Coaxial and interior to the evacuation catheter 195 is an infusion catheter 190; coaxial and interior to both the irrigation catheters 190, 195 is a tined catheter 180. Tined catheter 180 has formed at its distal aspect a plurality of resilient radially expandable finger-like tines 185 that are allowed to expand radially upon the proximal longitudinal displacement 200 of control handle 140 together with evacuation catheter 195 and infusion catheter 190. Tined catheter is not longitudinally displaceable with respect to the handle housing 120 and is secured in the longitudinal axis by its connection with the motor 200 gearing (or similar frictional engagement members) and/or other anchoring means well known to those skilled in the art of medical devices.
Also illustrated in
As seen in greater detail in
In order to facilitate the atraumatic positioning of the nested coaxial catheters, tined catheter 180 is fitted at its distal end with a fusiform or cone-like member 182 that has a maximal outside diameter at its base substantially equal to the outside diameter of the juxtaposing catheter 195. This smooth profile of the catheter when in the closed conformation serves to minimize the risk of traumatic abrasion or puncture or other damage to the blood vessel and/or surrounding tissues during placement. The device as seen in
All of the catheters 180, 190, 195 and the guidewire 160 are optionally and preferably provided with a lubricious coating so as to facilitate the working of device 100.
The fusiform catheter tip 182 represents the distal terminal aspect of tined catheter 180. A steering mechanism optionally attaches to the fusiform catheter tip 182 so as to provide controlled deflectability; the mechanism may be any of the deflecting mechanisms well known to those practiced in the art of medical devices. For example, steering tendons in the form of wires may be used to cause the desired controlled deflection of the functioning end of device 100.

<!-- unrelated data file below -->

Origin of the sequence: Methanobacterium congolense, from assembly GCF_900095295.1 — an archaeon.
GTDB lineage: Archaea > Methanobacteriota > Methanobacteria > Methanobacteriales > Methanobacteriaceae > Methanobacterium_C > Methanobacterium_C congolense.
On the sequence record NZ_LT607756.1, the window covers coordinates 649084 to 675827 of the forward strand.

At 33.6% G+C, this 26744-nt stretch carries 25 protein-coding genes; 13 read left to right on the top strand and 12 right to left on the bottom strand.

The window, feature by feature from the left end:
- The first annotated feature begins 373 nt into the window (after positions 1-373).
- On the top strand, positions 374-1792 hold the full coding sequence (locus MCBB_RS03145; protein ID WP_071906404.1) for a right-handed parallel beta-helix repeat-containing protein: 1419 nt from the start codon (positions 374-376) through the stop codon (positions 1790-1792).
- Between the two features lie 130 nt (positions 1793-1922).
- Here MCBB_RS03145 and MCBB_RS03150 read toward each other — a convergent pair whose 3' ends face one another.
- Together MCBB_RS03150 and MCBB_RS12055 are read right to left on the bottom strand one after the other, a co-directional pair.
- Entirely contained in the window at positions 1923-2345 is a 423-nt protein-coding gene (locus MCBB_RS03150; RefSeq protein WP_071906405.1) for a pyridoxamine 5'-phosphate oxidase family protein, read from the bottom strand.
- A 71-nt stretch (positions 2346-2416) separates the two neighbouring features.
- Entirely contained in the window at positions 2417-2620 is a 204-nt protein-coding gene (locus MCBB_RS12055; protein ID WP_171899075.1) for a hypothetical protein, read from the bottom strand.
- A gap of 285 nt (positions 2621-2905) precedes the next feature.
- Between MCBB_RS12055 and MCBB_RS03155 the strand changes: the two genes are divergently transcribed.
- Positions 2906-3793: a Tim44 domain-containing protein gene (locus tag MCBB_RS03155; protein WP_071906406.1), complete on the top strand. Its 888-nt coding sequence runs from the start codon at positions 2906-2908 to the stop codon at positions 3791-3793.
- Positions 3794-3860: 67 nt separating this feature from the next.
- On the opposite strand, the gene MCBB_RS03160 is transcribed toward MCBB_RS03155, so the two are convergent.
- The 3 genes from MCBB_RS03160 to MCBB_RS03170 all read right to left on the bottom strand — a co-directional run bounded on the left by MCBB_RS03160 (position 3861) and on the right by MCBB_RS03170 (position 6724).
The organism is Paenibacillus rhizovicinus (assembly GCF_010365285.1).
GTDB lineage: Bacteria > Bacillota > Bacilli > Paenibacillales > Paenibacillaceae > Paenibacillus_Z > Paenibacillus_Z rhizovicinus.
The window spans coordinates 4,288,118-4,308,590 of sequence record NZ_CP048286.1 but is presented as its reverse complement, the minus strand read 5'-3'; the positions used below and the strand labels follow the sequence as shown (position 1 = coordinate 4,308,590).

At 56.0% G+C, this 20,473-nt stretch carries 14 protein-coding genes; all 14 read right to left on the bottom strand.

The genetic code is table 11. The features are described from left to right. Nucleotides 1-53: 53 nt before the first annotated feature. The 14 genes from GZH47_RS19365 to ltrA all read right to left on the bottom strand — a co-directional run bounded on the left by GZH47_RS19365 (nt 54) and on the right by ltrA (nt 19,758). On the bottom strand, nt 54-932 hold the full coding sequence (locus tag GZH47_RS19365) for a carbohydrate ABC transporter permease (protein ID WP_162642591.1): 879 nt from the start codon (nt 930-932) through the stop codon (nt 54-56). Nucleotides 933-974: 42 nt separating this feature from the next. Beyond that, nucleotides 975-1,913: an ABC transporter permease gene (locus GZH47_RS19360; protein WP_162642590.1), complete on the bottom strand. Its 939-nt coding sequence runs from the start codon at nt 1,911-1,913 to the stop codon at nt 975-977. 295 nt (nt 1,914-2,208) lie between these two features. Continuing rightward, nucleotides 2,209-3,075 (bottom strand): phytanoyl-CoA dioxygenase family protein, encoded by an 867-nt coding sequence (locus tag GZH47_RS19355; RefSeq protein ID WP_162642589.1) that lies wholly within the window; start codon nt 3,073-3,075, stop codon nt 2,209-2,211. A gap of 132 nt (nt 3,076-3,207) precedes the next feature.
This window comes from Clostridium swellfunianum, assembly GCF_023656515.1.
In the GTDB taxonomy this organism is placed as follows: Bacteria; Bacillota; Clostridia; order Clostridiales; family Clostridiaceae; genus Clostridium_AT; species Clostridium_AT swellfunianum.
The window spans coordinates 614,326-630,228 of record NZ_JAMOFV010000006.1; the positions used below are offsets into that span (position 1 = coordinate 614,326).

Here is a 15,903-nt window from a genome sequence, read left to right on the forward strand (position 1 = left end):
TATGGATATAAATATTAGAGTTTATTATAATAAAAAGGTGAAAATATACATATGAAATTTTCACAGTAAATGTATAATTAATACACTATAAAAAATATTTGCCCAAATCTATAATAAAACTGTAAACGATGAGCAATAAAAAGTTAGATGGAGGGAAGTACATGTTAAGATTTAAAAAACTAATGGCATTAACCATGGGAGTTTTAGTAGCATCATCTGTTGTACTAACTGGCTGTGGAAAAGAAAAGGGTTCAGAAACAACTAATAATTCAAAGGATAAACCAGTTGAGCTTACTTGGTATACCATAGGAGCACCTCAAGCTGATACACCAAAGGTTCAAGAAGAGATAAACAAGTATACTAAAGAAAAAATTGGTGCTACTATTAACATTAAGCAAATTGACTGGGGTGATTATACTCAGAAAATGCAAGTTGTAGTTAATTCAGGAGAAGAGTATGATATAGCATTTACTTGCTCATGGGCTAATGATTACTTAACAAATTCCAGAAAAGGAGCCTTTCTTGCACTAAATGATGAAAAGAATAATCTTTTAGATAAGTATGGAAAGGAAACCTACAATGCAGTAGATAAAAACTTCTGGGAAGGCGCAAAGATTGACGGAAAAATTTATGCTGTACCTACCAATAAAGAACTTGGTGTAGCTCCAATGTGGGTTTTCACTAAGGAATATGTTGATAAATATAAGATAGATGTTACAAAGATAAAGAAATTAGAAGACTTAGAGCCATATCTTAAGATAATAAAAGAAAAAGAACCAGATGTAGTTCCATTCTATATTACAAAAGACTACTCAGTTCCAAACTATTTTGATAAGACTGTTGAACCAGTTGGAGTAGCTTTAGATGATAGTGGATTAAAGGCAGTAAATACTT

Once the working end of the thrombolysis device 100 is positioned close to the blood clot 25 as seen in
The functional relationship of the plurality of nested catheters of the thrombectomy device 100 is illustrated in
Although this invention has been described in connection with specific forms and embodiments thereof, it should be appreciated that various modifications other than those discussed above may be resorted to without departing from the spirit or scope of the invention. For example, equivalent elements may be substituted for those specifically shown and described, certain features may be used independently of other features, and in certain cases, particular locations of elements may be reversed or interposed, all without departing from the spirit or scope of the invention as defined in the appended claims.
|Cited Patent||Filing date||Publication date||Applicant||Title|
|US4739760 *||Jun 6, 1986||Apr 26, 1988||Thomas J. Fogarty||Vein valve cutter apparatus|
|US4762130||Jan 15, 1987||Aug 9, 1988||Thomas J. Fogarty||Catheter with corkscrew-like balloon|
|US4819634||Jul 27, 1987||Apr 11, 1989||Surgical Systems & Instruments||Rotary-catheter for atherectomy system|
|US4964855 *||Mar 31, 1989||Oct 23, 1990||Joseph J. Todd||Connector with recessed needle for Y-tube, and assembly|
|US4976689 *||Nov 4, 1988||Dec 11, 1990||Medtronic Versaflex, Inc.||Outer exchange catheter system|
|US5007896||Mar 16, 1989||Apr 16, 1991||Surgical Systems & Instruments, Inc.||Rotary-catheter for atherectomy|
|US5011488||Aug 20, 1990||Apr 30, 1991||Robert Ginsburg||Thrombus extraction system|
|US5030201||Nov 24, 1989||Jul 9, 1991||Aubrey Palestrant||Expandable atherectomy catheter device|
|US5102415||Aug 30, 1990||Apr 7, 1992||Guenther Rolf W||Apparatus for removing blood clots from arteries and veins|
|US5192290||Aug 29, 1990||Mar 9, 1993||Applied Medical Resources, Inc.||Embolectomy catheter|
|US5376073 *||Nov 23, 1992||Dec 27, 1994||Becton, Dickinson And Company||Locking safety needle assembly|
|US5417703 *||Jul 13, 1993||May 23, 1995||Scimed Life Systems, Inc.||Thrombectomy devices and methods of using same|
|US5474531||Nov 1, 1994||Dec 12, 1995||Coraje, Inc.||Apparatus and method for enhanced intravascular phonophoresis including dissolution of intravascular blockage and concomitant inhibition of restenosis|
|US5501654 *||Aug 16, 1994||Mar 26, 1996||Ethicon, Inc.||Endoscopic instrument having articulating element|
|US5501694 *||Mar 3, 1994||Mar 26, 1996||Scimed Life Systems, Inc.||Expandable intravascular occlusion material removal devices and methods of use|